Wallace goes on to explain that the value of a liberal arts education isn’t learning what to think, but in realizing our “choice of what to think about.” The main ideological branches have different ways of looking at the world and processing meaning through experience.

Wallace warns against “Blind certainty,” in our position, which he defines as, “A closed-mindedness that amounts to an imprisonment so total that the prisoner doesn’t even know he’s locked up.”  Instead, we should have some “critical awareness” about our certainties.

Becoming entrenched in our own subjectivity or “default setting” is exacerbating hyper-polarization. Getty Images.

Because he says, “A huge percentage of the stuff that I tend to be automatically certain of is, it turns out, totally wrong and deluded.” One example, “Everything in my own immediate experience supports my deep belief that I am the absolute center of the universe, the realest, most vivid and important person in existence.” This is what he calls our “default setting” which is “hardwired into us at birth.”

Of course, when we think we’re threatened, we tend to devolve into our ideological default setting, and to discredit our perceived opponent’s. Choosing what to think about means, “Do(ing) the work of somehow altering or getting free of my natural, hard-wired default-setting, which is to be deeply and literally self-centered, and to see and interpret everything through this lens of self.”

It isn’t easy, but, “People who can adjust their natural default-setting this way are often described as being ‘well adjusted,’ which I suggest to you is not an accidental term.” He adds, “Learning how to think is really exercising some control over how and what you think.”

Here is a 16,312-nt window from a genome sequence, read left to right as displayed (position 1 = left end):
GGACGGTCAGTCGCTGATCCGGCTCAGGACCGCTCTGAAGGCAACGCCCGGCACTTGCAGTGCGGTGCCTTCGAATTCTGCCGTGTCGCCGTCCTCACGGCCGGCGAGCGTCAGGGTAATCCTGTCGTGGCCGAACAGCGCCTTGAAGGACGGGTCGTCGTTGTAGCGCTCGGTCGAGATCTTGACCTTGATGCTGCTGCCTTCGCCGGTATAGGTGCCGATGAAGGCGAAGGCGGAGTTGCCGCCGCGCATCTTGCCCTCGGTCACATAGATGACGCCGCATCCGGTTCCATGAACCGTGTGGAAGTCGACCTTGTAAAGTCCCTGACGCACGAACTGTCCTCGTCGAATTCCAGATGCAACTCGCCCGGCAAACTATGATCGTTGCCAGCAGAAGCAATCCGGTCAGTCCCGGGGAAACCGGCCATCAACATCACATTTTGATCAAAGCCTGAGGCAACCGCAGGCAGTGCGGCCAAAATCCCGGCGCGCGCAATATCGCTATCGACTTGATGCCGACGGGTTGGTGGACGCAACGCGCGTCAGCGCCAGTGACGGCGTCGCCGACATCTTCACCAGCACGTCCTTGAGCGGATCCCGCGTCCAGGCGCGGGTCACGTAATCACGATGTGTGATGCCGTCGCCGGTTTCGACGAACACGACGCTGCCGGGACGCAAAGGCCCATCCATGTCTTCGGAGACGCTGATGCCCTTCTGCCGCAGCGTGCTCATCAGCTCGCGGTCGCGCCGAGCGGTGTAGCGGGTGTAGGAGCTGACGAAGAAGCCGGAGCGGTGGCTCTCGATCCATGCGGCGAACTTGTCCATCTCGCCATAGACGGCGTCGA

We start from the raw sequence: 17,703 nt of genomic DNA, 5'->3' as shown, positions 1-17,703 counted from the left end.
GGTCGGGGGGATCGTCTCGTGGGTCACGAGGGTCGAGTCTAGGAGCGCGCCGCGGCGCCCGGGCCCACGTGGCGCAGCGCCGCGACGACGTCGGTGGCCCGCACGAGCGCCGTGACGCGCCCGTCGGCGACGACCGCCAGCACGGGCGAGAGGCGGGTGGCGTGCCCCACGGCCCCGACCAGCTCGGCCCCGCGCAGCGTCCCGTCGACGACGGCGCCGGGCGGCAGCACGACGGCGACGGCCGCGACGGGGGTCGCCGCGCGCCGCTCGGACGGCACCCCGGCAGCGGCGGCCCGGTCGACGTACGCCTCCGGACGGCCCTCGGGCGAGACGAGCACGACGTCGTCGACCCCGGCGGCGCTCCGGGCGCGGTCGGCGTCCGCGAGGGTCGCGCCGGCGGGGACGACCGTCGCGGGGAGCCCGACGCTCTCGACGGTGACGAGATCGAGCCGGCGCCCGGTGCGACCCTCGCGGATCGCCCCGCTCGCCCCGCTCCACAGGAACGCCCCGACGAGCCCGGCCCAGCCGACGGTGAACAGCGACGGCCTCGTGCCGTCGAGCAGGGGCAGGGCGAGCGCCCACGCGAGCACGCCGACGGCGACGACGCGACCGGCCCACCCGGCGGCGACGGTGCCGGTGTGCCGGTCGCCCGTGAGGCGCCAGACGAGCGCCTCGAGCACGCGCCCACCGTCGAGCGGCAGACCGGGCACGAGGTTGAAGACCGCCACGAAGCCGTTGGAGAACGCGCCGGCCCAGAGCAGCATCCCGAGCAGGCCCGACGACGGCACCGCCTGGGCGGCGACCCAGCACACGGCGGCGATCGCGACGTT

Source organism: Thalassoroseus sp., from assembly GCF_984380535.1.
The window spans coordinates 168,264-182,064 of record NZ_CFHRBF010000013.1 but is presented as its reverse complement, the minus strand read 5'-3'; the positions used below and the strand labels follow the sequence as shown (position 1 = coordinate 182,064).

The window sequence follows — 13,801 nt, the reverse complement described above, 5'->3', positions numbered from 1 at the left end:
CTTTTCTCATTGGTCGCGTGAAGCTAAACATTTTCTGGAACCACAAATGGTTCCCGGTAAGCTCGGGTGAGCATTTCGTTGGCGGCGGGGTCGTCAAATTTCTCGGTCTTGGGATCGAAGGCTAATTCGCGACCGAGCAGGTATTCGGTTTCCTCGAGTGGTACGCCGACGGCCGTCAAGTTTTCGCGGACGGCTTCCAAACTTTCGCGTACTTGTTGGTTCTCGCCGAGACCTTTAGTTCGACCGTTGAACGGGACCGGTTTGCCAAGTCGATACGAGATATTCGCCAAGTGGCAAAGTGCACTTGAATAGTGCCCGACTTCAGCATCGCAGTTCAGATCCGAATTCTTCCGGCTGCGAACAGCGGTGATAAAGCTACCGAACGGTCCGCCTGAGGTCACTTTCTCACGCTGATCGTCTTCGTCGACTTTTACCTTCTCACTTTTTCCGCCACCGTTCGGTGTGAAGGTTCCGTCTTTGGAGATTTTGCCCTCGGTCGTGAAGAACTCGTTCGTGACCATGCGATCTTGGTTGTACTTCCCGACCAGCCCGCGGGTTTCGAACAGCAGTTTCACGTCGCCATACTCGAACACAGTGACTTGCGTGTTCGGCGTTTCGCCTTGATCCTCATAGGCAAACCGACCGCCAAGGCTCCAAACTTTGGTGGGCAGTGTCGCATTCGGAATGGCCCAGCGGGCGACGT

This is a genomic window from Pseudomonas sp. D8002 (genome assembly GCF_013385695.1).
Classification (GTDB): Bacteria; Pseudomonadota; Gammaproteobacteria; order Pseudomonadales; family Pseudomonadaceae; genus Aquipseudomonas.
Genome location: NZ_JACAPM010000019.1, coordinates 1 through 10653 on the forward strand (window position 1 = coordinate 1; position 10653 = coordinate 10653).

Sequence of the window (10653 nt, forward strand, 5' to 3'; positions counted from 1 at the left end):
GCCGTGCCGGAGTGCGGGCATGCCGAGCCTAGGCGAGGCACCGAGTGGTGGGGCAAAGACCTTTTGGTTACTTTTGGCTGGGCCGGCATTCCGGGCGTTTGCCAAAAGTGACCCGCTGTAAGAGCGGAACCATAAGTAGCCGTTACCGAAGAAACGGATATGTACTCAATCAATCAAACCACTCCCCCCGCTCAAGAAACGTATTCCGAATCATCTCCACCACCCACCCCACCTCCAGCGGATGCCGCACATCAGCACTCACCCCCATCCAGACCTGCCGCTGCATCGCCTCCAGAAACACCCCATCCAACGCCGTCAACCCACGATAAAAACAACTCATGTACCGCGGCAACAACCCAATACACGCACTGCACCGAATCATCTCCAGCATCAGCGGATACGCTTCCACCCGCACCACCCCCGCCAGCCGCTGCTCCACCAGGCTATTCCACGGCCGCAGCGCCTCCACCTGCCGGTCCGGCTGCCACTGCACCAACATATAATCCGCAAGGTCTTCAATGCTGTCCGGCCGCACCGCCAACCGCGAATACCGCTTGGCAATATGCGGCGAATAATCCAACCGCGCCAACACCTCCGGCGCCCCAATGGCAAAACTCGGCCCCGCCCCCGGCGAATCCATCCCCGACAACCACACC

Recognizing our own subjectivity may be the hardest step in bridging the divide. Getty Images.

Perhaps it’s the fact that Americans are working longer than they have in decades or that salaries don’t go as far as in the past. It may be that they have little savings and are drowning in debt, or just the fact that they’re sleeping less. Perhaps it’s all of these reasons put together that people today are more likely to fall into their default setting, which increases hyper-polarization.

Wallace explains that there are whole segments of adult life that are full of tedium and frustration, which is where choosing becomes really important. Waiting in line at the grocery store or sitting in traffic are two examples.

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In one example he says: 

Most days, if you’re aware enough to give yourself a choice, you can choose to look differently at this fat, dead-eyed, over-made lady who just screamed at her little child in the checkout line — maybe she’s not usually like this; maybe she’s been up three straight nights holding the hand of her husband who’s dying of bone cancer, or maybe this very lady is the low-wage clerk at the Motor Vehicles Dept. who just yesterday helped your spouse resolve a nightmarish red-tape problem through some small act of bureaucratic kindness…If you’re automatically sure that you know what reality is and who and what is really important — if you want to operate on your default-setting — then you, like me, will not consider possibilities that aren’t pointless and annoying. But if you’ve really learned how to think, how to pay attention, then you will know you have other options.

Wallace does caution, “It is unimaginably hard to do this, to stay conscious and alive, day in and day out.” Any student of U.S. history knows that since the first Continental Congress and perhaps before, compromise is what preserved the American experiment. Not only did it allow the Republic to move forward, deal-making led the U.S. down a more moderate path, and blunted extremist views. We may have dipped once again into hyper-polarization.

Now, Wallace’s prescient words give us the means to begin healing the rift, if only we’re all bold and committed enough to step out of our default setting, use our faculties to learn about and empathize with one another, and find some way to move things along.

To read the speech turned essay, click here.

To listen to it, click here: